I will reach out to you should I have vessels to offer! Good luck with harvest and the 2016 vintage!

  2. We here at Olalla Vineyard and Winery in Olalla, Washington recently started using clay amphorae from Italy for our primary fermentation. We are currently using three 300 liter amphorae and one 500 liter amphora for white wine. The 500 liter has a bee wax lining. This is our first year using the amphorae and are excited to see and taste the results!

      1. I know that when making beer in amphorae, the bee wax lining can impart a slight honey taste. We are using our bee wax lined amphora just for white wine as per our winemaker. It will be interesting to see how it affects the taste, if at all.

  3. Four years ago, when this article was written, using amphorae was exotic and unusual. Since then it has almost become high fashion. That is perhaps exaggerating a bit but you see it a bit here and there. Always on a small scale of course.

    On a recent project in Champagne we even saw several champagne producers working with amphorae.

    1. You’re right. That is an exaggeration. It’s not exotic, seeing as amphorae are part of the origin of Western wine-making. It’s just the way it was prepared most of the time. Just ask every Mediterranean super-power that’s been around. It is unusual right now, though.

      As for this being fashionable, that seems like a stretch. It’s an over-used term these days.

      All due respects.

  4. The smallest size of Amphora I have found in te text is 300 litres, but some of the photographic evidence points to smaller quantities. How “micro” can you get with this method, and if you would like to store only (i.e. are not a producer but have a wine cellar and live in a wine-producing region is the amphora a good way to transfer purchased new wine in order to mature?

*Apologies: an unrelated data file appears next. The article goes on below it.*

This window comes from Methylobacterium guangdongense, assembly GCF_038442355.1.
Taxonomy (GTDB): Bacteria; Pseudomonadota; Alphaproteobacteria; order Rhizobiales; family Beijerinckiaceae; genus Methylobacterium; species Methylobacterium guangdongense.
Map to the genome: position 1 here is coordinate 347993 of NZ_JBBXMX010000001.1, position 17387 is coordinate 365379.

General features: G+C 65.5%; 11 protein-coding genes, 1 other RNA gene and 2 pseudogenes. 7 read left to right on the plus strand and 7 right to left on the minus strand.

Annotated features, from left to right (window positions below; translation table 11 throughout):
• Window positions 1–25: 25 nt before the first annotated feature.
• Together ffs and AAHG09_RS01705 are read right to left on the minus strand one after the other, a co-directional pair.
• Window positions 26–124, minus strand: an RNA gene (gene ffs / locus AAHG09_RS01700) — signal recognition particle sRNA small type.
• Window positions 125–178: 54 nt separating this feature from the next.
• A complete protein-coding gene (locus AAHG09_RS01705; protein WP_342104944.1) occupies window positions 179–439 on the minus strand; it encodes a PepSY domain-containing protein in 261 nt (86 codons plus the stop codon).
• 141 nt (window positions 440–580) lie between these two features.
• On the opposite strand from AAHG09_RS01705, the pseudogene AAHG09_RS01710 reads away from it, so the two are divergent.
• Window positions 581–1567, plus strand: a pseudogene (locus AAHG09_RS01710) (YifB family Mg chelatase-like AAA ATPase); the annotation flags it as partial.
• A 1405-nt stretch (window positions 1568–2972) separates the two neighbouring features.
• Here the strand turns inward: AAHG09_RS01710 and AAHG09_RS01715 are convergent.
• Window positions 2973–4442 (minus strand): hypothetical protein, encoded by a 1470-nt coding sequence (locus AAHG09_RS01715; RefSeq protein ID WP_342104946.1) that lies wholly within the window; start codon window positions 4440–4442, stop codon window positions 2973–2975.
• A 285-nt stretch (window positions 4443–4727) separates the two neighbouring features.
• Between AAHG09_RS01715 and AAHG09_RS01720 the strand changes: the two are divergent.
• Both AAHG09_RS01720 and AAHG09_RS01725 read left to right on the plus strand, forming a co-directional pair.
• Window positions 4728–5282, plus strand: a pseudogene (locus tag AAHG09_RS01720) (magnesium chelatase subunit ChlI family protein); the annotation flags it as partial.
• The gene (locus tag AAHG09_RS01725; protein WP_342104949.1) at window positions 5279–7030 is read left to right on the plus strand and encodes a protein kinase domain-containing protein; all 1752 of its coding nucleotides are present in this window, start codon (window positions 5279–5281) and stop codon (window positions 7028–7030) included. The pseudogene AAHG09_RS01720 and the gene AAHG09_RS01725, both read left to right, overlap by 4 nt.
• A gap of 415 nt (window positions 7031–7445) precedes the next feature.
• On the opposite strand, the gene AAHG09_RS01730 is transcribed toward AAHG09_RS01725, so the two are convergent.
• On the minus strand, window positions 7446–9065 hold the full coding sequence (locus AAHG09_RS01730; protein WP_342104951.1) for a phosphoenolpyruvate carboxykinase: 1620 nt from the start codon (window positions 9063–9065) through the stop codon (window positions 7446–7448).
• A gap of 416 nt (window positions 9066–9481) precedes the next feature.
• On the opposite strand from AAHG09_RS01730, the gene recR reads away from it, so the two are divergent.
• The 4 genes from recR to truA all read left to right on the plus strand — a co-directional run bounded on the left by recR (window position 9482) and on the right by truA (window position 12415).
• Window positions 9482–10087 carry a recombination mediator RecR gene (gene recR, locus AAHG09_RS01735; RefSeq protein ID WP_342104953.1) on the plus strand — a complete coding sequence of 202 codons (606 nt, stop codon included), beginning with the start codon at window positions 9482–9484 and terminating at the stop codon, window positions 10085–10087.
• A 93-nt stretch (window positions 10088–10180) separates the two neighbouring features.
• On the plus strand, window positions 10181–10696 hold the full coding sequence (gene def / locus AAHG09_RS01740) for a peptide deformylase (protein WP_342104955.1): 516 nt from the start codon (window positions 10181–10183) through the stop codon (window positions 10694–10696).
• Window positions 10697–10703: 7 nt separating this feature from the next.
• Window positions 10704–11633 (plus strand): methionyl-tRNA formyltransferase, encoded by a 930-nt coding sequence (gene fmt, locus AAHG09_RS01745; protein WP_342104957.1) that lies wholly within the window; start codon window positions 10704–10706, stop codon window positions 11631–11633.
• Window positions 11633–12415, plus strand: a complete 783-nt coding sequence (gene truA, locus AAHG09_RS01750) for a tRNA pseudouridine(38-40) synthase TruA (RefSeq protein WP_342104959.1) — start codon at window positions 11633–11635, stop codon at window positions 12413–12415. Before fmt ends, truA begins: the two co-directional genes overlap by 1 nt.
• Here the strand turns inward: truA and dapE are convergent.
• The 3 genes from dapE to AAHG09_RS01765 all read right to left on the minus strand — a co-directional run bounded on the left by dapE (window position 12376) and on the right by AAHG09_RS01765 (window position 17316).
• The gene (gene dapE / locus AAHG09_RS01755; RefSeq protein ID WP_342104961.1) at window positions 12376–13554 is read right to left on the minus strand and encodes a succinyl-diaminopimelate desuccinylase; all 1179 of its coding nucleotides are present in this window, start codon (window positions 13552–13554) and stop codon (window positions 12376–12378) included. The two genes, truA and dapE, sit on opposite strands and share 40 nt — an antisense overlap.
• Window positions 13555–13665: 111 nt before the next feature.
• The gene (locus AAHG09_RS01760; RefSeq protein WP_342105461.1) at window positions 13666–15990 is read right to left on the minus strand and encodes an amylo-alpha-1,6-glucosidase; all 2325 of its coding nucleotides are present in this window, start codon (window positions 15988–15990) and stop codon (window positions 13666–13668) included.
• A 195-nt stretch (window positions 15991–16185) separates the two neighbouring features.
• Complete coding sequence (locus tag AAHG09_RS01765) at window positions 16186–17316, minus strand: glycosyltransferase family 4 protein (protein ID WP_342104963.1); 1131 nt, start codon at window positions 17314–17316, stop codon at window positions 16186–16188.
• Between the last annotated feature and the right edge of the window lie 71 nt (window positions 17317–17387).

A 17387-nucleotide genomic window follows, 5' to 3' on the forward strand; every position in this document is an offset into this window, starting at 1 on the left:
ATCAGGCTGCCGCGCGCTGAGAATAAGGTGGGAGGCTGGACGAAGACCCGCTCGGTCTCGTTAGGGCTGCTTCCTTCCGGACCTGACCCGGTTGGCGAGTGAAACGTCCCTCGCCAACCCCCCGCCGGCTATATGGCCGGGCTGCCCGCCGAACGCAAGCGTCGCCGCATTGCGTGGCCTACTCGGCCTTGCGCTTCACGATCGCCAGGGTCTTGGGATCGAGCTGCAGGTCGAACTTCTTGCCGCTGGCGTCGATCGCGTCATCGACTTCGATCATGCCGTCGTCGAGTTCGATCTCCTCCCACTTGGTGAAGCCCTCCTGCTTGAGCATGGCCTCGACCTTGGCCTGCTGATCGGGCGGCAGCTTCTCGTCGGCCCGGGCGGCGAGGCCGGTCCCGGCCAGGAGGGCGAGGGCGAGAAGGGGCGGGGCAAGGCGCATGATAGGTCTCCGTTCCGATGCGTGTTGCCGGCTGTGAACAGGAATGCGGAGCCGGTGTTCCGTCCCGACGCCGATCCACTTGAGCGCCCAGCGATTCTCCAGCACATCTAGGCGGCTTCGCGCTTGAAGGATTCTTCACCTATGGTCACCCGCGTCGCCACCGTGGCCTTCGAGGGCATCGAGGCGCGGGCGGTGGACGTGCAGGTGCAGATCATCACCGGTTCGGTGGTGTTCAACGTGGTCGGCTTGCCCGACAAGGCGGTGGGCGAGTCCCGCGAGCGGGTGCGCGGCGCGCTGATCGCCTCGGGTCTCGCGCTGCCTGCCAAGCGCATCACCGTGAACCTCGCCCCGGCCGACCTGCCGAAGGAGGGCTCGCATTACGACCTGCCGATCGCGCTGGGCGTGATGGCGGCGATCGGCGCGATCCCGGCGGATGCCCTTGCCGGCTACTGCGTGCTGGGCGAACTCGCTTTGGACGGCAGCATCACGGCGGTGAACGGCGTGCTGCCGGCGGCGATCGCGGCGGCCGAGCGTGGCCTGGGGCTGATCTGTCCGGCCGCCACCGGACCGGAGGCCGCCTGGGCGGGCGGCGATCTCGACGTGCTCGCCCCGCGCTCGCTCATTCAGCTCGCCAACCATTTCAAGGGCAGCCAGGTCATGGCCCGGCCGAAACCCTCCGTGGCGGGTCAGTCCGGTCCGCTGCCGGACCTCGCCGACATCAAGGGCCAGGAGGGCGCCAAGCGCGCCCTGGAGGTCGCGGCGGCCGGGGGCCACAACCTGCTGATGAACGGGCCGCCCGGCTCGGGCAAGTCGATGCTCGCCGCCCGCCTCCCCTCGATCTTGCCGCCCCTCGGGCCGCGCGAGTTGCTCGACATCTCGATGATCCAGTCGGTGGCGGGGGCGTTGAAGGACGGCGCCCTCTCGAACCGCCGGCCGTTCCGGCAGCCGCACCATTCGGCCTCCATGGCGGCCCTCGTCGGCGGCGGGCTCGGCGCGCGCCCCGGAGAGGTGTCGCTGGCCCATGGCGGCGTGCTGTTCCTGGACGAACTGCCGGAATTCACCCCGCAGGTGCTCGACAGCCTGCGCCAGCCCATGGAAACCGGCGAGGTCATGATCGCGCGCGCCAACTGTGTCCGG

Andy Rouse
    (translator of wine-related texts from Hungarian-English)

    1. I’ve seen many different sizes and indeed quite small ones. (as you can see on the pictures as you point out) How small exactly? Can’t really say.

      Store only? You mean buy wine in bulk and then pour it into an amphora at home? Sounds like a bad idea to me. Stability, quality of wine available in bulk, what to do when you start drinking it etc etc…. Transporting? How would you transport an amphora? It’s not like you can put it in the trunk of a car…

      One should perhaps also keep in mind that much of this is experimental. Only a few do it full-scale commercially. So size, shape, material etc can vary widely.

      1. Why you do not recommend for aging wine in amphora?
        I’ve read several articles saying storing wine in amphora for several years.
        I’m little confused with your statement